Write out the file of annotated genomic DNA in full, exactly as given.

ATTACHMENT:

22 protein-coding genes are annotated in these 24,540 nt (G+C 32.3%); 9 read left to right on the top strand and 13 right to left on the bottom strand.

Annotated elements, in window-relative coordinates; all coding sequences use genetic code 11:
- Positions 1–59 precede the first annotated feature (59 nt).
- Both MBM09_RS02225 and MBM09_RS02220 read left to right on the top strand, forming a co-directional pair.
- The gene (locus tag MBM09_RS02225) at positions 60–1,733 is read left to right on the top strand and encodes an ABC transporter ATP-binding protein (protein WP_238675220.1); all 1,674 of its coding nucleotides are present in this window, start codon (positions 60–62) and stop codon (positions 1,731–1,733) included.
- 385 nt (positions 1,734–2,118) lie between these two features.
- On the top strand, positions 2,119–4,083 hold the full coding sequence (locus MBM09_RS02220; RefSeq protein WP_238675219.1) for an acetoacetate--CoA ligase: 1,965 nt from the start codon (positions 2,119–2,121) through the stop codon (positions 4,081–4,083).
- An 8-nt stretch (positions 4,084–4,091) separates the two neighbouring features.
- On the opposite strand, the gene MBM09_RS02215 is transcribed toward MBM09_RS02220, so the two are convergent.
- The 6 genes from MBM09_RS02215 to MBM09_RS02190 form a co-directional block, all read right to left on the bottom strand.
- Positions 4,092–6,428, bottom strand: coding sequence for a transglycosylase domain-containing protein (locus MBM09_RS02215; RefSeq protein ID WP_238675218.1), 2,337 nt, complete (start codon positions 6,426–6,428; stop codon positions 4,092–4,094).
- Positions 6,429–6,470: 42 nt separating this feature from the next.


22 protein-coding genes are annotated in these 24,540 nt (G+C 32.3%); 9 read left to right on the top strand and 13 right to left on the bottom strand.

Annotated elements, in window-relative coordinates; all coding sequences use genetic code 11:
- Positions 1–59 precede the first annotated feature (59 nt).
- Both MBM09_RS02225 and MBM09_RS02220 read left to right on the top strand, forming a co-directional pair.
- The gene (locus tag MBM09_RS02225) at positions 60–1,733 is read left to right on the top strand and encodes an ABC transporter ATP-binding protein (protein WP_238675220.1); all 1,674 of its coding nucleotides are present in this window, start codon (positions 60–62) and stop codon (positions 1,731–1,733) included.
- 385 nt (positions 1,734–2,118) lie between these two features.
- On the top strand, positions 2,119–4,083 hold the full coding sequence (locus MBM09_RS02220; RefSeq protein WP_238675219.1) for an acetoacetate--CoA ligase: 1,965 nt from the start codon (positions 2,119–2,121) through the stop codon (positions 4,081–4,083).
- An 8-nt stretch (positions 4,084–4,091) separates the two neighbouring features.
- On the opposite strand, the gene MBM09_RS02215 is transcribed toward MBM09_RS02220, so the two are convergent.
- The 6 genes from MBM09_RS02215 to MBM09_RS02190 form a co-directional block, all read right to left on the bottom strand.
- Positions 4,092–6,428, bottom strand: coding sequence for a transglycosylase domain-containing protein (locus MBM09_RS02215; RefSeq protein ID WP_238675218.1), 2,337 nt, complete (start codon positions 6,426–6,428; stop codon positions 4,092–4,094).
- Positions 6,429–6,470: 42 nt separating this feature from the next.